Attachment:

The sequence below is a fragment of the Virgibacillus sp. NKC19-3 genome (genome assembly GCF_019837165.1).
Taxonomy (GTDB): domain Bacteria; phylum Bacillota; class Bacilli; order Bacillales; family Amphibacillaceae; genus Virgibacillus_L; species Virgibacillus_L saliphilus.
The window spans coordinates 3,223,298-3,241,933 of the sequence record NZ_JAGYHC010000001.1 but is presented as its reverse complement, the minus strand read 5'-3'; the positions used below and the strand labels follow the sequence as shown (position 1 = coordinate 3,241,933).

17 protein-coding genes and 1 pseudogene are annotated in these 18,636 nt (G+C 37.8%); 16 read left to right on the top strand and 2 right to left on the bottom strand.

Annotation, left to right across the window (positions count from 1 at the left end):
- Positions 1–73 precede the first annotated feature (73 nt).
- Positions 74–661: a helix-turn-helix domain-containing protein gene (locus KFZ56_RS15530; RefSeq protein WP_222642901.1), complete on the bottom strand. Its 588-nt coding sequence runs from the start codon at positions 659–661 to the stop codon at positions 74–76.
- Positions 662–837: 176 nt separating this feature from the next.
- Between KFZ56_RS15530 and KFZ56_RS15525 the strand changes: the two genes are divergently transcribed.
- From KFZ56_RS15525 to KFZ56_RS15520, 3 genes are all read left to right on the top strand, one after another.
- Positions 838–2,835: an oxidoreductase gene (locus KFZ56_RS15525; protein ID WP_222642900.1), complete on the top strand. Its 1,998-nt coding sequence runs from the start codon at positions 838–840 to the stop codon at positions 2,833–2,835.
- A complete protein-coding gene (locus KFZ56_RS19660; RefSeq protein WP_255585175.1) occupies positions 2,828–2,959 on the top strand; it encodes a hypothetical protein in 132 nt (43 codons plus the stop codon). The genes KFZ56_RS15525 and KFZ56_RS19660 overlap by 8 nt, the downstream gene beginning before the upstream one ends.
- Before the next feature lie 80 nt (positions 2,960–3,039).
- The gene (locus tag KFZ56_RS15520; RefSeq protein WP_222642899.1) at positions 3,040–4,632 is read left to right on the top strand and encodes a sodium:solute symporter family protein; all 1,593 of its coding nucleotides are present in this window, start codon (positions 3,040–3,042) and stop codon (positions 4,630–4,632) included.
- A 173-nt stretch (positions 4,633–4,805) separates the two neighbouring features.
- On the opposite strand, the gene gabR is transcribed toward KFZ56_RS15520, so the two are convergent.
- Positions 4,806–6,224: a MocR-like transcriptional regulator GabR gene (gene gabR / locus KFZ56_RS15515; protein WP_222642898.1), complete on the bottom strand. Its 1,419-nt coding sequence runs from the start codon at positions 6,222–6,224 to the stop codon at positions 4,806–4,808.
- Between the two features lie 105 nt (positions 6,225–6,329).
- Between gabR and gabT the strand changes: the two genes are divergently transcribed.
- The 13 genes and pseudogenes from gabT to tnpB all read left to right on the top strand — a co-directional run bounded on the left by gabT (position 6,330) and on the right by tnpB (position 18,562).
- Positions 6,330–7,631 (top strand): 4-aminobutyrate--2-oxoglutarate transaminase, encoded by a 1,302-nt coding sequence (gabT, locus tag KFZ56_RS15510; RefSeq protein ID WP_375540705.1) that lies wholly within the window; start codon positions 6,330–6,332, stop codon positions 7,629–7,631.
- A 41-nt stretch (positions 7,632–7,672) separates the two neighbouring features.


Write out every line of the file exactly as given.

The sequence below is a fragment of the Virgibacillus sp. NKC19-3 genome (genome assembly GCF_019837165.1).
Taxonomy (GTDB): domain Bacteria; phylum Bacillota; class Bacilli; order Bacillales; family Amphibacillaceae; genus Virgibacillus_L; species Virgibacillus_L saliphilus.
The window spans coordinates 3,223,298-3,241,933 of the sequence record NZ_JAGYHC010000001.1 but is presented as its reverse complement, the minus strand read 5'-3'; the positions used below and the strand labels follow the sequence as shown (position 1 = coordinate 3,241,933).

17 protein-coding genes and 1 pseudogene are annotated in these 18,636 nt (G+C 37.8%); 16 read left to right on the top strand and 2 right to left on the bottom strand.

Annotation, left to right across the window (positions count from 1 at the left end):
- Positions 1–73 precede the first annotated feature (73 nt).
- Positions 74–661: a helix-turn-helix domain-containing protein gene (locus KFZ56_RS15530; RefSeq protein WP_222642901.1), complete on the bottom strand. Its 588-nt coding sequence runs from the start codon at positions 659–661 to the stop codon at positions 74–76.
- Positions 662–837: 176 nt separating this feature from the next.
- Between KFZ56_RS15530 and KFZ56_RS15525 the strand changes: the two genes are divergently transcribed.
- From KFZ56_RS15525 to KFZ56_RS15520, 3 genes are all read left to right on the top strand, one after another.
- Positions 838–2,835: an oxidoreductase gene (locus KFZ56_RS15525; protein ID WP_222642900.1), complete on the top strand. Its 1,998-nt coding sequence runs from the start codon at positions 838–840 to the stop codon at positions 2,833–2,835.
- A complete protein-coding gene (locus KFZ56_RS19660; RefSeq protein WP_255585175.1) occupies positions 2,828–2,959 on the top strand; it encodes a hypothetical protein in 132 nt (43 codons plus the stop codon). The genes KFZ56_RS15525 and KFZ56_RS19660 overlap by 8 nt, the downstream gene beginning before the upstream one ends.
- Before the next feature lie 80 nt (positions 2,960–3,039).
- The gene (locus tag KFZ56_RS15520; RefSeq protein WP_222642899.1) at positions 3,040–4,632 is read left to right on the top strand and encodes a sodium:solute symporter family protein; all 1,593 of its coding nucleotides are present in this window, start codon (positions 3,040–3,042) and stop codon (positions 4,630–4,632) included.
- A 173-nt stretch (positions 4,633–4,805) separates the two neighbouring features.
- On the opposite strand, the gene gabR is transcribed toward KFZ56_RS15520, so the two are convergent.
- Positions 4,806–6,224: a MocR-like transcriptional regulator GabR gene (gene gabR / locus KFZ56_RS15515; protein WP_222642898.1), complete on the bottom strand. Its 1,419-nt coding sequence runs from the start codon at positions 6,222–6,224 to the stop codon at positions 4,806–4,808.
- Between the two features lie 105 nt (positions 6,225–6,329).
- Between gabR and gabT the strand changes: the two genes are divergently transcribed.
- The 13 genes and pseudogenes from gabT to tnpB all read left to right on the top strand — a co-directional run bounded on the left by gabT (position 6,330) and on the right by tnpB (position 18,562).
- Positions 6,330–7,631 (top strand): 4-aminobutyrate--2-oxoglutarate transaminase, encoded by a 1,302-nt coding sequence (gabT, locus tag KFZ56_RS15510; RefSeq protein ID WP_375540705.1) that lies wholly within the window; start codon positions 6,330–6,332, stop codon positions 7,629–7,631.
- A 41-nt stretch (positions 7,632–7,672) separates the two neighbouring features.